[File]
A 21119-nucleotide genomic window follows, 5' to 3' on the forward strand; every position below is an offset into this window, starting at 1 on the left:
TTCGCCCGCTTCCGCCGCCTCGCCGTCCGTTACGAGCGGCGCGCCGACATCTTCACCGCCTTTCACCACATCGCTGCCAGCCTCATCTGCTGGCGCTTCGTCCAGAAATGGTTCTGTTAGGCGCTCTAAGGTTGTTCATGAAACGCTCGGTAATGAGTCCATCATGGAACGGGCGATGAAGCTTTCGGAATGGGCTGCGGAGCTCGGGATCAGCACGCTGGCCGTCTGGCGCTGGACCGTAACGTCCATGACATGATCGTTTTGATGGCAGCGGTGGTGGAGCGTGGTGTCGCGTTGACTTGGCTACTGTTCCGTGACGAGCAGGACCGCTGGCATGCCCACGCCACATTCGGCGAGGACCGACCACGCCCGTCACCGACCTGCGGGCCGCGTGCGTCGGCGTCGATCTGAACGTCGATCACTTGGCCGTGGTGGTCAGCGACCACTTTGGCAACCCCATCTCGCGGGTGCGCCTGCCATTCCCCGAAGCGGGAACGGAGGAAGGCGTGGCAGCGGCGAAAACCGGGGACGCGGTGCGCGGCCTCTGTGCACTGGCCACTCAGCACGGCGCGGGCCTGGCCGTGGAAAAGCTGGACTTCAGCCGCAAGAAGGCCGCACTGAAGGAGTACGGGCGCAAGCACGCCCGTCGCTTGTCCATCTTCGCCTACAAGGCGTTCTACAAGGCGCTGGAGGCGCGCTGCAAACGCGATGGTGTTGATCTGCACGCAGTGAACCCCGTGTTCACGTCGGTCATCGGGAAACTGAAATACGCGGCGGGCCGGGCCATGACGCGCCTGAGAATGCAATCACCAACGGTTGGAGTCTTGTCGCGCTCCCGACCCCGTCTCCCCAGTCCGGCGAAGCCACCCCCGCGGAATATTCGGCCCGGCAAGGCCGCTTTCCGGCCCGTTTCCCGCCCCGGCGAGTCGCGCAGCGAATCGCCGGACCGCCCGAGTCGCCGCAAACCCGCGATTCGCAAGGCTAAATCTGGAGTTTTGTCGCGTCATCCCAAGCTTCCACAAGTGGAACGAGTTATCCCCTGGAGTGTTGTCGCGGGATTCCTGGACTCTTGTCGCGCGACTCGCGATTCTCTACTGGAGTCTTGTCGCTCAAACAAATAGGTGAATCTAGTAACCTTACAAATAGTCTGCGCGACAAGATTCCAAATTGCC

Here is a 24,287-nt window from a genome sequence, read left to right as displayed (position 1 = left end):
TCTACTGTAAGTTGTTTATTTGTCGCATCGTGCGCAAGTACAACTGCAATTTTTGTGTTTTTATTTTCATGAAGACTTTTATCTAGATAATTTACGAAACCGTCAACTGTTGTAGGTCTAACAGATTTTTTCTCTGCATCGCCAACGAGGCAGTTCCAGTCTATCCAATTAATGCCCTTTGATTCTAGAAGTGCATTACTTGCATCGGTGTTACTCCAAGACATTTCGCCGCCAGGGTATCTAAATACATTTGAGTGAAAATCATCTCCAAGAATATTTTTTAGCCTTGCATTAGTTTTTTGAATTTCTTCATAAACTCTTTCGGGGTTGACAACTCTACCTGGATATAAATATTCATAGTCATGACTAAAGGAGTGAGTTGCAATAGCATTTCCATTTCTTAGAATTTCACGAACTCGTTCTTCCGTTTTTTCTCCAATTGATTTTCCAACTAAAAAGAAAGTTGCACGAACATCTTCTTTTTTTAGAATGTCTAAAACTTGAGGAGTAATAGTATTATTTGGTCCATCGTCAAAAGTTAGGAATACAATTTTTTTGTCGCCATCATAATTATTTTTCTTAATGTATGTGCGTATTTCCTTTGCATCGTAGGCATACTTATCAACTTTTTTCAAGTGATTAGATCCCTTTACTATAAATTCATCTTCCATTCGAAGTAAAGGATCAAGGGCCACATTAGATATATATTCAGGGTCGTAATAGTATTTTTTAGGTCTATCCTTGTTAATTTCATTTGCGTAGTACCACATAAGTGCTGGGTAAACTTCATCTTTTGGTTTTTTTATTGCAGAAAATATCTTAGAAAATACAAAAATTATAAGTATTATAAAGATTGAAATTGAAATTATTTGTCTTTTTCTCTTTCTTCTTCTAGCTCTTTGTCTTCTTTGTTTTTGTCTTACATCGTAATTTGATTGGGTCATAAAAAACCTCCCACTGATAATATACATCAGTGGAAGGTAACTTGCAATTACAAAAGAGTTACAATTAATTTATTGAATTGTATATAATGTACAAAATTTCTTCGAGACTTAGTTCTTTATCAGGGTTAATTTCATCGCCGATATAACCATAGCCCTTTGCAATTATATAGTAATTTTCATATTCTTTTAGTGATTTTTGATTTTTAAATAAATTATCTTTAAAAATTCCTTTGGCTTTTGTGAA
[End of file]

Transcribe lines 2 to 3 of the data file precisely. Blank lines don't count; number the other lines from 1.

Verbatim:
TTCGCCCGCTTCCGCCGCCTCGCCGTCCGTTACGAGCGGCGCGCCGACATCTTCACCGCCTTTCACCACATCGCTGCCAGCCTCATCTGCTGGCGCTTCGTCCAGAAATGGTTCTGTTAGGCGCTCTAAGGTTGTTCATGAAACGCTCGGTAATGAGTCCATCATGGAACGGGCGATGAAGCTTTCGGAATGGGCTGCGGAGCTCGGGATCAGCACGCTGGCCGTCTGGCGCTGGACCGTAACGTCCATGACATGATCGTTTTGATGGCAGCGGTGGTGGAGCGTGGTGTCGCGTTGACTTGGCTACTGTTCCGTGACGAGCAGGACCGCTGGCATGCCCACGCCACATTCGGCGAGGACCGACCACGCCCGTCACCGACCTGCGGGCCGCGTGCGTCGGCGTCGATCTGAACGTCGATCACTTGGCCGTGGTGGTCAGCGACCACTTTGGCAACCCCATCTCGCGGGTGCGCCTGCCATTCCCCGAAGCGGGAACGGAGGAAGGCGTGGCAGCGGCGAAAACCGGGGACGCGGTGCGCGGCCTCTGTGCACTGGCCACTCAGCACGGCGCGGGCCTGGCCGTGGAAAAGCTGGACTTCAGCCGCAAGAAGGCCGCACTGAAGGAGTACGGGCGCAAGCACGCCCGTCGCTTGTCCATCTTCGCCTACAAGGCGTTCTACAAGGCGCTGGAGGCGCGCTGCAAACGCGATGGTGTTGATCTGCACGCAGTGAACCCCGTGTTCACGTCGGTCATCGGGAAACTGAAATACGCGGCGGGCCGGGCCATGACGCGCCTGAGAATGCAATCACCAACGGTTGGAGTCTTGTCGCGCTCCCGACCCCGTCTCCCCAGTCCGGCGAAGCCACCCCCGCGGAATATTCGGCCCGGCAAGGCCGCTTTCCGGCCCGTTTCCCGCCCCGGCGAGTCGCGCAGCGAATCGCCGGACCGCCCGAGTCGCCGCAAACCCGCGATTCGCAAGGCTAAATCTGGAGTTTTGTCGCGTCATCCCAAGCTTCCACAAGTGGAACGAGTTATCCCCTGGAGTGTTGTCGCGGGATTCCTGGACTCTTGTCGCGCGACTCGCGATTCTCTACTGGAGTCTTGTCGCTCAAACAAATAGGTGAATCTAGTAACCTTACAAATAGTCTGCGCGACAAGATTCCAAATTGCC

Here is a 24,287-nt window from a genome sequence, read left to right as displayed (position 1 = left end):